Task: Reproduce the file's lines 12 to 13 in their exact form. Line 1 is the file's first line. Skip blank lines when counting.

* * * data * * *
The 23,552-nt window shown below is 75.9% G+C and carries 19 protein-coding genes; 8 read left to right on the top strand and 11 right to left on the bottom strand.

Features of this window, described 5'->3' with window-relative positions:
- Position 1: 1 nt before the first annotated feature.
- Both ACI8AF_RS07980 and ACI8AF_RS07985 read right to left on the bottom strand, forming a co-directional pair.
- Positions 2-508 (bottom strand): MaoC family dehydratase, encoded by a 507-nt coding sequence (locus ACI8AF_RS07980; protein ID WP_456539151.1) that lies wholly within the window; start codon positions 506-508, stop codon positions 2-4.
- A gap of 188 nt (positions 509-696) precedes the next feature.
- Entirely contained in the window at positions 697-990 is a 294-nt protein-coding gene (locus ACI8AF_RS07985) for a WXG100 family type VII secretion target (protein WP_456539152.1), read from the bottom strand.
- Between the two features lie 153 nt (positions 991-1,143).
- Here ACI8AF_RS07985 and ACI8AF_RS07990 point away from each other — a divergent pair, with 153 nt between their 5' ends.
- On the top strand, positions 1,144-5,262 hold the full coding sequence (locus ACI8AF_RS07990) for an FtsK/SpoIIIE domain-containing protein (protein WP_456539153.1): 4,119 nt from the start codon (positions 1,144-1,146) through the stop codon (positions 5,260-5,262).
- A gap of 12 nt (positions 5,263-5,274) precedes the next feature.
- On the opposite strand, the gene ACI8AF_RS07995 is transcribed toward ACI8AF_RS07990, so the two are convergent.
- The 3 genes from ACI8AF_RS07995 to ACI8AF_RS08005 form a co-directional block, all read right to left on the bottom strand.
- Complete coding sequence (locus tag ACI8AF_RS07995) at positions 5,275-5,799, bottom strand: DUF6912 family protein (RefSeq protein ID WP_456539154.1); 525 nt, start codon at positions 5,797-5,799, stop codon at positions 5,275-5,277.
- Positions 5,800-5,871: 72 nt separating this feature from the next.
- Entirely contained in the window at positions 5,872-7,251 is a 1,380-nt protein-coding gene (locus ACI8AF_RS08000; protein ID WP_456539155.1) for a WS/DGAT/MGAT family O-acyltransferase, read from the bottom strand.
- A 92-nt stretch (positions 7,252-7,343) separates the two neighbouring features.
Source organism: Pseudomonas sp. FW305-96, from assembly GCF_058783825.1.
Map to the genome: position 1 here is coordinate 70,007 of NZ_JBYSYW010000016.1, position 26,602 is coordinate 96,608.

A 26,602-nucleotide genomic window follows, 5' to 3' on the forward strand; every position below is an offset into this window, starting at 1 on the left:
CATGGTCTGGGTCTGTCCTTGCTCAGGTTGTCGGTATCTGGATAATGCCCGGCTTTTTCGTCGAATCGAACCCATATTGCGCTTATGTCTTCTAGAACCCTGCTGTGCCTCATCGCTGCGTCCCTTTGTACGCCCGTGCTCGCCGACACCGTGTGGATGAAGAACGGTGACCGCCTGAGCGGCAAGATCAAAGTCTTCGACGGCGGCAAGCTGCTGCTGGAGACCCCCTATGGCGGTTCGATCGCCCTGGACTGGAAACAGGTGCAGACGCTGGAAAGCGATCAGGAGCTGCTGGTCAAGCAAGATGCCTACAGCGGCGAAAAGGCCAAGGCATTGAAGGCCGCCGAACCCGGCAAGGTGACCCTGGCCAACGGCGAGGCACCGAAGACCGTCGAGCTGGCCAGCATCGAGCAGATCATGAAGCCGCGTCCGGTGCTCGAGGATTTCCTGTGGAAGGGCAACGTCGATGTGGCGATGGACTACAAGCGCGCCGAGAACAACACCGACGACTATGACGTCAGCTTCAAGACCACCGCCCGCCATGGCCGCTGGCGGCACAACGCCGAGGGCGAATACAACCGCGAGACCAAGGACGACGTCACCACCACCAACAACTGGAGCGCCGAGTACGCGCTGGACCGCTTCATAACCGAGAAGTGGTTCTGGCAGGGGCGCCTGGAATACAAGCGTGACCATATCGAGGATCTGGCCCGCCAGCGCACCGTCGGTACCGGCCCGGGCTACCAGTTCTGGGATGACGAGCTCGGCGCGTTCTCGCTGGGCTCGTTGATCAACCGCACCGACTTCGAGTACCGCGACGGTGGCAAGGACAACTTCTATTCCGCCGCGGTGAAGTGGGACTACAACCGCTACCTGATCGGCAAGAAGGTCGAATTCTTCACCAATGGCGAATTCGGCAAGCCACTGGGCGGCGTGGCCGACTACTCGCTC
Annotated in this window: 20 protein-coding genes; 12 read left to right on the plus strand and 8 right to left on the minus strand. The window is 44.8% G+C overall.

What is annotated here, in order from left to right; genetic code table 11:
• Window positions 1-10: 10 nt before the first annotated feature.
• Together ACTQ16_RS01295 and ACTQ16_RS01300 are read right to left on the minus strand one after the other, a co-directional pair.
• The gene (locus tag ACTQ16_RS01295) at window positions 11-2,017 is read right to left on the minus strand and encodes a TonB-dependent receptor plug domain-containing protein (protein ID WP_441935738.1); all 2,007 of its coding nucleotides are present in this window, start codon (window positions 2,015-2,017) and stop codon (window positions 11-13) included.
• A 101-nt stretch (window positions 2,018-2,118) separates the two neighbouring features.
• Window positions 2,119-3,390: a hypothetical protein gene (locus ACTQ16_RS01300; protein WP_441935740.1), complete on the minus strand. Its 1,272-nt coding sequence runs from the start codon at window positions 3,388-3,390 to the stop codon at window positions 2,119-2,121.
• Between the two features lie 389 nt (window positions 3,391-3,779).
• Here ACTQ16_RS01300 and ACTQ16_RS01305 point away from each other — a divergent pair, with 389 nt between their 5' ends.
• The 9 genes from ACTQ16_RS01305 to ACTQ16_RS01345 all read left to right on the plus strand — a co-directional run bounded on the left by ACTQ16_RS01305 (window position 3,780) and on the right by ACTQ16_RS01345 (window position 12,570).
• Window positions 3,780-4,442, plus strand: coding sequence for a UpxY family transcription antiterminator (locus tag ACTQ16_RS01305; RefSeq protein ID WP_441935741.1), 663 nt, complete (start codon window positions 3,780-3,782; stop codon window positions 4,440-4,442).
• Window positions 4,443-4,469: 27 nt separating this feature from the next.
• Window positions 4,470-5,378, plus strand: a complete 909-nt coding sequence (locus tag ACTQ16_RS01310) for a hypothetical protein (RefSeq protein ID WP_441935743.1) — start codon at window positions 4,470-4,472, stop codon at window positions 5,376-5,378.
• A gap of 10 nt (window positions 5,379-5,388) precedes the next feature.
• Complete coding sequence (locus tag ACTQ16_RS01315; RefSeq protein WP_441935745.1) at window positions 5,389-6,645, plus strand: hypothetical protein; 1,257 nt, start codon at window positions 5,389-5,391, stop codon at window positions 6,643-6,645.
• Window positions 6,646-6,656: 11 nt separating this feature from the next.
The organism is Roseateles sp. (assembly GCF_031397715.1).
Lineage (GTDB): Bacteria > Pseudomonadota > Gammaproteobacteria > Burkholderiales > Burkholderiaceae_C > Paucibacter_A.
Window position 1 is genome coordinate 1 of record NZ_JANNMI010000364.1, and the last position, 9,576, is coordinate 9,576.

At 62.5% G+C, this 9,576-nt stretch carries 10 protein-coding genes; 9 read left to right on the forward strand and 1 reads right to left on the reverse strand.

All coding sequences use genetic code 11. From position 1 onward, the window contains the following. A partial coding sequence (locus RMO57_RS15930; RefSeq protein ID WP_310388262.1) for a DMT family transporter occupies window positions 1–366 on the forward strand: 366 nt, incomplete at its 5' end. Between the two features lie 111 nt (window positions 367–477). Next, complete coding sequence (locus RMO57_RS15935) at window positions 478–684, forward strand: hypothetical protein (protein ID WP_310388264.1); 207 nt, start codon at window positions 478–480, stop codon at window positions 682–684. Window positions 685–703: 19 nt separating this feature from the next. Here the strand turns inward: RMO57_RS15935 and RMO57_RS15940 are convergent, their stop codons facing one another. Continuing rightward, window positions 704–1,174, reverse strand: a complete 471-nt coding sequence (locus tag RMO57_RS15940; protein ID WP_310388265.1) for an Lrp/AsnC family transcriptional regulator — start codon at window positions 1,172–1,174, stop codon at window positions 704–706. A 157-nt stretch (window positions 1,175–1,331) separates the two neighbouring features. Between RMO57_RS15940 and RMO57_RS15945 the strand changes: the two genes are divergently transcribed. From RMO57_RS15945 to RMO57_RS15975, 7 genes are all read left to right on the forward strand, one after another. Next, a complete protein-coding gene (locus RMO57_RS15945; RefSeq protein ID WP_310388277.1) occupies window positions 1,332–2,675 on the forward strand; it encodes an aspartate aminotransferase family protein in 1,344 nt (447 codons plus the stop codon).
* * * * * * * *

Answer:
- On the opposite strand, the gene ACI8AF_RS07995 is transcribed toward ACI8AF_RS07990, so the two are convergent.
- The 3 genes from ACI8AF_RS07995 to ACI8AF_RS08005 form a co-directional block, all read right to left on the bottom strand.